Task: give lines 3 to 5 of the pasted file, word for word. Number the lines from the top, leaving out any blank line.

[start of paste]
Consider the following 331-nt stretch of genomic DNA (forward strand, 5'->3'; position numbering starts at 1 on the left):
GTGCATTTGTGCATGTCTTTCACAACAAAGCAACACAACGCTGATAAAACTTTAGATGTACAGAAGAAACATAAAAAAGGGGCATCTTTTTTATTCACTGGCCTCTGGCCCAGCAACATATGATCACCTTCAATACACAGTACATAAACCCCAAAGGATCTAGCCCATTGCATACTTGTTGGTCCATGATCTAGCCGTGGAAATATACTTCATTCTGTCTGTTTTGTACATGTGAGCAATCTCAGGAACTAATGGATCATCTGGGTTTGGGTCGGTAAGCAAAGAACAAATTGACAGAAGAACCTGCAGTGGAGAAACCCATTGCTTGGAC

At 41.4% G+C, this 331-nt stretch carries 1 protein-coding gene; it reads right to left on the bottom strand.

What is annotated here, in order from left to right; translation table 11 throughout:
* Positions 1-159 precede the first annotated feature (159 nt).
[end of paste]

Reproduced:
At 41.4% G+C, this 331-nt stretch carries 1 protein-coding gene; it reads right to left on the bottom strand.

What is annotated here, in order from left to right; translation table 11 throughout:
* Positions 1-159 precede the first annotated feature (159 nt).